This sculptural piece, entitled <Dice>, consists of three cubes, each with six text-based images painted on the Plexiglas surfaces. Each image plane features a different set of numbers with a corresponding geometrical shape. By arranging the images into a cube, I attempt to explore the relationship between language and space. The artwork addresses the ways through which text is used to construct and activate space. Further, it also investigates ways by which space can activate and alter expression or interpretation of language. This task is accomplished by examining the division of space -- inside versus outside -- via the text.
The idea of division of space can be extended to the concept of cultural semiotics with reference to the Tartu School model of semiotics (November 2, 2003). According to this model, the inside is considered as cultural or textual while the outside is labelled as natural or non-textual. This theory assumes that people of the same group are insiders and everybody else is outsider. The insiders, being textual, live an ordered and meaningful life, whereas the environment outside the space defined by the cube is non-textual, symbolizing chaotic and disorder. The three cubes, both independently and as a whole, portray this idea of cultural semiotics. Considering the space within the system as positive, while the surrounding environment is negative, the image planes of each word block address this issue by situating the viewers as outsiders, who presumably are incapable of understanding the insiders' (textual) world, the positive space, through the negative space. Functioning as a whole, the cubes illustrate another aspect of this issue. Every individual in our society belongs to more than one different community, such as school, work, friends and family. Often, these sectors do not cross one another. Thus, by pictorially representing phone numbers of people, met from different places, work, school and others, on different cubes, this project also reflects on the organization of our society.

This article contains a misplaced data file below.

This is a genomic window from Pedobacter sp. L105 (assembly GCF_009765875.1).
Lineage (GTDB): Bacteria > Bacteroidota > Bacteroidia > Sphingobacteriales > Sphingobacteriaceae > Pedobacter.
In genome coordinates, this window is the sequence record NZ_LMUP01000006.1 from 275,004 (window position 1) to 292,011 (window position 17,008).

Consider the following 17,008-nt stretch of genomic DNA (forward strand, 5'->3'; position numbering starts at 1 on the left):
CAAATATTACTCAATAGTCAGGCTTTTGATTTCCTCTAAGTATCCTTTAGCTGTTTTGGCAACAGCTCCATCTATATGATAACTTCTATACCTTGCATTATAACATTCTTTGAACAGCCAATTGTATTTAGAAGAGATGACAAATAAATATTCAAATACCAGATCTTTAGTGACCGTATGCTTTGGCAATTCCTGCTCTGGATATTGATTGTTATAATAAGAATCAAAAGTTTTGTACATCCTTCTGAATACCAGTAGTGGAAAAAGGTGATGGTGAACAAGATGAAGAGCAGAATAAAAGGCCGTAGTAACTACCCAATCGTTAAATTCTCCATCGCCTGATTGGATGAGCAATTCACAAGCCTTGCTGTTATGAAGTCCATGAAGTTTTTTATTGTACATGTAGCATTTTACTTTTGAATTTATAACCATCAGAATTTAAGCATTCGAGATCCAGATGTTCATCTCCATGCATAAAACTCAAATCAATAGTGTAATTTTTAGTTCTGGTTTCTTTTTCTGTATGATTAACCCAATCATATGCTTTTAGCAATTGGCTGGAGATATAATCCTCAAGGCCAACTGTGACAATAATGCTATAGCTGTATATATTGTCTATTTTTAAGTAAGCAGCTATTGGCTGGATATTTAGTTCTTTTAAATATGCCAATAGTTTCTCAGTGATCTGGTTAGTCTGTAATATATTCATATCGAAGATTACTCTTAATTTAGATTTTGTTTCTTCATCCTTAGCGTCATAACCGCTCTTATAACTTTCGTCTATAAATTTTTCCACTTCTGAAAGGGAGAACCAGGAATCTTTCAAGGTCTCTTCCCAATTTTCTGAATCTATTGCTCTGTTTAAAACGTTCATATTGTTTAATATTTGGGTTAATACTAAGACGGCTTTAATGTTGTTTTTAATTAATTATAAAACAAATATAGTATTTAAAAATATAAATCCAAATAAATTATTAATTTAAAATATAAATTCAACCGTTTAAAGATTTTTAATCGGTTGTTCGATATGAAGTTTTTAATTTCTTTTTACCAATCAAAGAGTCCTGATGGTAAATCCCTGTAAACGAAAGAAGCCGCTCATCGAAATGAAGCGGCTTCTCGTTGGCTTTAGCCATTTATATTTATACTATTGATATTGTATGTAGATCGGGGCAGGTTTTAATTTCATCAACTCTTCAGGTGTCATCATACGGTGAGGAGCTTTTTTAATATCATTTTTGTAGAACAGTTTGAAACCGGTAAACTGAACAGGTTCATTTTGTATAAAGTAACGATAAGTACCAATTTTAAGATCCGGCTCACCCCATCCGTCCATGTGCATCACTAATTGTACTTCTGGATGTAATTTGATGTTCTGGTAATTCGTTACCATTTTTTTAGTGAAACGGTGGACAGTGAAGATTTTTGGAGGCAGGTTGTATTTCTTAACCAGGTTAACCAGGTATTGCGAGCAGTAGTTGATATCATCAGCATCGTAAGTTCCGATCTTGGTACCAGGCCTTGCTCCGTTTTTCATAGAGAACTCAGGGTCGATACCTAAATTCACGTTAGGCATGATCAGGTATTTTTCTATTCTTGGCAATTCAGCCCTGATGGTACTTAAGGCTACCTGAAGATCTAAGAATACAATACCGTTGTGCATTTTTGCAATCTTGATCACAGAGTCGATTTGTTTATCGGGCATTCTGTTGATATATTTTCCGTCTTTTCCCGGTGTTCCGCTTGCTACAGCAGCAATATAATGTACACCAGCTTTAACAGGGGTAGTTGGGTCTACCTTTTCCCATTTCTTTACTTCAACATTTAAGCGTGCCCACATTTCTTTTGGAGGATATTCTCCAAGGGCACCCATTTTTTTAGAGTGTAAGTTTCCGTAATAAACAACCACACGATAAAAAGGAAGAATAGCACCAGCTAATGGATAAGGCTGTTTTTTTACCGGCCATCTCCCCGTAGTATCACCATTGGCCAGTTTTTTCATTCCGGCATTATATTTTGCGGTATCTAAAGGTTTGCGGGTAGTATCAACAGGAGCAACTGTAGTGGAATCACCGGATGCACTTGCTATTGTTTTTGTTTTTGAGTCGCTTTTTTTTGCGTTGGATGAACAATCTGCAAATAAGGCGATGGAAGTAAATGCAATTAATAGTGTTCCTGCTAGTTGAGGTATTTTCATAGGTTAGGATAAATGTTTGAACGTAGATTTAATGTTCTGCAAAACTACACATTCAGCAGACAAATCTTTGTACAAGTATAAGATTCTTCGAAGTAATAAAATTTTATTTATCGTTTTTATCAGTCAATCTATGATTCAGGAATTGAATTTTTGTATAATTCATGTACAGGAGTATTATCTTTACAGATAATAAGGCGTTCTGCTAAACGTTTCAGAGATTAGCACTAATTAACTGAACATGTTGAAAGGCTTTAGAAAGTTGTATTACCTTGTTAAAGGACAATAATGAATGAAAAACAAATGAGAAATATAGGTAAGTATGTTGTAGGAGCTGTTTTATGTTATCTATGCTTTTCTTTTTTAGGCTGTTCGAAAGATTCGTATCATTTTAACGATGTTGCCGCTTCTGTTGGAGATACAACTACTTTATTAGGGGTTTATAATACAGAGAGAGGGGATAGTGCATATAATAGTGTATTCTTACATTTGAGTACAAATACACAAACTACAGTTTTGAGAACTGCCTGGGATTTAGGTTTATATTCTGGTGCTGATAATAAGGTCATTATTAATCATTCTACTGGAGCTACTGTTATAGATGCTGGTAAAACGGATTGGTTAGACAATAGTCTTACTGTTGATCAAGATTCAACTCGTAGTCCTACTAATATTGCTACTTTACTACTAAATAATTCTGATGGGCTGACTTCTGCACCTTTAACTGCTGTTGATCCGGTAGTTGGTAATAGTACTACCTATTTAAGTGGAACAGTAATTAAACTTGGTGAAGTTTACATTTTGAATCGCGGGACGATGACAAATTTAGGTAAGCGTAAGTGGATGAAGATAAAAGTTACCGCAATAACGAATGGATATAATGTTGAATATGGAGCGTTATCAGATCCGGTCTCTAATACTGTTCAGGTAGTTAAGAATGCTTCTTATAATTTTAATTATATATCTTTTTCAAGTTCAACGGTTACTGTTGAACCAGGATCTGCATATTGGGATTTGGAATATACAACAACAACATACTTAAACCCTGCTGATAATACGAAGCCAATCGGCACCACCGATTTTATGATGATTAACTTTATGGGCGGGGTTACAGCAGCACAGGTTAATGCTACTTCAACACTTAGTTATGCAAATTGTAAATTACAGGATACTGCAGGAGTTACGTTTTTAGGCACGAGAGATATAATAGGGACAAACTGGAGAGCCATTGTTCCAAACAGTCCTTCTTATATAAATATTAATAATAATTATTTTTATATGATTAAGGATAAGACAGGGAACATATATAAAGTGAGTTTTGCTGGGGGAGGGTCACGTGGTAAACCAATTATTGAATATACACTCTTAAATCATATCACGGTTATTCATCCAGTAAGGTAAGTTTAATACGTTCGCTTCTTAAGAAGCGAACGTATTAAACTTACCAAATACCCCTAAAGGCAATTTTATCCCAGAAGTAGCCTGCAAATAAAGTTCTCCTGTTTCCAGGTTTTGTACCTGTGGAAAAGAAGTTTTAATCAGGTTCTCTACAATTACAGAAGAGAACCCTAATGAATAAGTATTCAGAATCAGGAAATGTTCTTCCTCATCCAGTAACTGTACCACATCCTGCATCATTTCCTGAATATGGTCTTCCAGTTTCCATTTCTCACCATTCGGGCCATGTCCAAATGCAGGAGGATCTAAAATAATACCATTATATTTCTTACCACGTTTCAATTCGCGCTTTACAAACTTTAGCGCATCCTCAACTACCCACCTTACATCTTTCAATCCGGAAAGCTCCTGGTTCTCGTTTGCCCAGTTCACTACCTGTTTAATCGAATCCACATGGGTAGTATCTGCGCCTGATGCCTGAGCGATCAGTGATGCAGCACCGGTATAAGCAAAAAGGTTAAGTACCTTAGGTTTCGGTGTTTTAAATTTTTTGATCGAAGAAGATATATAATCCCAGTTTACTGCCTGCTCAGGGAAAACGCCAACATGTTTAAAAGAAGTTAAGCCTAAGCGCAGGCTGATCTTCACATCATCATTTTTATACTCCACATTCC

This untitled e-mail art piece is a screen shot of the familiar hotmail inbox with texts that is designed to be read up-side-down. The artwork's meaning unfolds from the viewers' participation to decode the message and its content.